The Science Of Screaming


There’s a high chance that the first thing you ever did was scream. Thrust new and pink into a cold, strange world, what else is there to do other than take your first breath and let it out as a big WAAAAAH? It was probably the happiest moment of your parents’ lives.

Screaming is an essential survival mechanism when you’re too young to be able to ask nicely for a feed or a nappy change.

It’s also something humans do in a bafflingly broad array of contexts, ranging from terror to joy to surprise and almost everything in between. It’s a versatile, attention-grabbing vocalisation.No wonder it’s so popular.

But what even is a scream?

In an everyday context you don’t really need to know the answer to that question, because you know a scream when you come across one. Rarely will you hear someone ask, “Hey, was that a scream I just heard, or just a coo of delight?”

Screams have a very particular quality, one that a team of scientists led by researcher David Poeppel believe is defined by audible ‘roughness’ rather than pitch. A rough sound changes volume, going up and down in individually imperceptible shifts many times per second. Overall, this creates an impression of ‘raggedness’ that registers at a deep level in the human brain.

This is evolutionarily advantageous

Being able to recognise a scream quickly means being alert to danger. You don’t want to be the last person out in the ancestral environment, dicking around gathering berries as a tiger approaches, because you hear a scream of alarm and your brain didn’t pay it any attention.”

Screams of terror or pain aren’t the only kind, although it seems like those are the main game from which all other types are derived. Researcher Sascha Frühholz found that there are at least six flavours of screaming (yum!), including sadness, joy, surprise, and sensual pleasure, as well as the old faithful fear/alarm scream.

Rather than being a single-situation thing, it’s more accurate to say that there is a menu of screams to choose from, depending on the circumstances in which you find yourself. Imagine the amygdala, a brain structure involved in screaming and emotions, as a sort of scream sommelier. Would madam prefer a short, terrified scream today? A bright, joyful scream? Or perhaps a middle-toned scream of frustration and anger with a lingering, grumbling tail end?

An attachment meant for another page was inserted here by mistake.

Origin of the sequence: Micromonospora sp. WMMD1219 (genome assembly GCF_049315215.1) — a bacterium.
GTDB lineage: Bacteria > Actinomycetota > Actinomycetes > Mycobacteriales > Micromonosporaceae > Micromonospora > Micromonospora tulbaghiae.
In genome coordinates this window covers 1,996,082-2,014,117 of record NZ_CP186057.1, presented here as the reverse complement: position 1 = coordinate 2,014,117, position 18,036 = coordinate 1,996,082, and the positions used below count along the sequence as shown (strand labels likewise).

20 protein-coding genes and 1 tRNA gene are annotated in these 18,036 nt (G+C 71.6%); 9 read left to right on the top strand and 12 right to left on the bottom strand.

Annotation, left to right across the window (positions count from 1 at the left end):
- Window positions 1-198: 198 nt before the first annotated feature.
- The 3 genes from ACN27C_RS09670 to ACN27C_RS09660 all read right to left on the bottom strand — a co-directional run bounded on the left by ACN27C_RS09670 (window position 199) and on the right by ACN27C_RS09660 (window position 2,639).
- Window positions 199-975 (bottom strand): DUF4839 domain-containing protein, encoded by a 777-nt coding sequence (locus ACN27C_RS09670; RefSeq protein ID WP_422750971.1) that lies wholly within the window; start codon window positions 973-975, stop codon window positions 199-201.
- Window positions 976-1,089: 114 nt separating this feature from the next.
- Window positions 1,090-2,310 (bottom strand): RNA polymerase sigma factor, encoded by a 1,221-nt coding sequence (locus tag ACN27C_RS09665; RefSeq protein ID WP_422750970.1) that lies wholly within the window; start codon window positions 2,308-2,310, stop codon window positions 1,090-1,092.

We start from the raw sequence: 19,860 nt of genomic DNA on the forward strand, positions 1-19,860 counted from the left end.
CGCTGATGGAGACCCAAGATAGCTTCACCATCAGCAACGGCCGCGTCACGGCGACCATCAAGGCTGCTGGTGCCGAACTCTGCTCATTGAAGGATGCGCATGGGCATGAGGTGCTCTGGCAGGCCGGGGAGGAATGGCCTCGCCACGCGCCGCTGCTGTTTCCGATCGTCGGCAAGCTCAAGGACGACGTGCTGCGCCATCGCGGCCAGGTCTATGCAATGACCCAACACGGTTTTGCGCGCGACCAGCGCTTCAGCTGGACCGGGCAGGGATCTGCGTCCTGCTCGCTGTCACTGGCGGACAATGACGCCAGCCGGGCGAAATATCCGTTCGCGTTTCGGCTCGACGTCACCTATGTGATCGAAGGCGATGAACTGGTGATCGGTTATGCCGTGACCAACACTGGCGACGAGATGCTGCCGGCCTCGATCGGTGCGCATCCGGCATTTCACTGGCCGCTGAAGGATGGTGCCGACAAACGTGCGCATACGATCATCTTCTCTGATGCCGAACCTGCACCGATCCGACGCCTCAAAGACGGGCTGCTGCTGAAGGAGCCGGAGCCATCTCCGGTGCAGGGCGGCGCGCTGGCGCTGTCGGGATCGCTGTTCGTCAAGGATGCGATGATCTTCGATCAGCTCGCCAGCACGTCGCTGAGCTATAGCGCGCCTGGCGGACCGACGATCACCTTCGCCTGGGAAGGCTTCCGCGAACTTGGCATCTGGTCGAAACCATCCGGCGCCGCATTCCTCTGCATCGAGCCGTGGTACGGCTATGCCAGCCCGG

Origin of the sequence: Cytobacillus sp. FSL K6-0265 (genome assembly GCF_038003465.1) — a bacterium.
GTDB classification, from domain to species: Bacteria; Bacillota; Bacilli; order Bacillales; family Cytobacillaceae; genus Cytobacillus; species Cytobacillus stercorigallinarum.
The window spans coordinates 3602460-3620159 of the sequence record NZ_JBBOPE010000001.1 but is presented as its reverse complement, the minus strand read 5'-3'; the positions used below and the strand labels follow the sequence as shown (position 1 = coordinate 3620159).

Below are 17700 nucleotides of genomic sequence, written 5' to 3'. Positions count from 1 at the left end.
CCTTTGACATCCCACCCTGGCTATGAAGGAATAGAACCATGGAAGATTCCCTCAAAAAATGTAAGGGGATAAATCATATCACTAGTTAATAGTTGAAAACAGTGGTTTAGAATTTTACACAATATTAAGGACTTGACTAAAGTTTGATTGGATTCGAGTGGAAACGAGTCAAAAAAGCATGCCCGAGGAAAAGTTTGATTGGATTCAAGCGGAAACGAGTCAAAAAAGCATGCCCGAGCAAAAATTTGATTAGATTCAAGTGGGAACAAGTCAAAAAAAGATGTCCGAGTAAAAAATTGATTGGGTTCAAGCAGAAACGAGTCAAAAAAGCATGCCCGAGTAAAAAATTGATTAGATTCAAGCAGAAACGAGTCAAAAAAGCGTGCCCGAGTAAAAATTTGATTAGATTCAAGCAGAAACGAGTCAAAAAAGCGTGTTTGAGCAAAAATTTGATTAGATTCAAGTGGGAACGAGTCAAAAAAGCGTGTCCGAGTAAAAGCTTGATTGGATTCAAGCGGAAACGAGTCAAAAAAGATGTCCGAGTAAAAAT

When we hear a scream, it cuts through our consciousness and straight into the fear centres of the brain. We immediately want to do something – gather information, run away, take action, anything!

This is why babies’ neat trick of screaming is so handy; it’s a way to hijack their parents’ brains.

Researcher Sean M. Smith identified the pathway that causes your brain to go psycho when you hear the mewling cries of an infant: it’s called the hypothalamic-pituitary-adrenal axis, or HPA for short. When you hear screaming, a hormone called corticotropin-releasing factor is secreted from a section of the hypothalamus.

This causes a cascade of complex interactions that culminates in the release of cortisol, the ‘stress hormone’, from the adrenal gland, which causes the subjective experience we know as ’stress’,

Interestingly, despite the variety of different screams humans can produce, we aren’t tip top at distinguishing between screams of happiness and screams of fear without other contextual clues.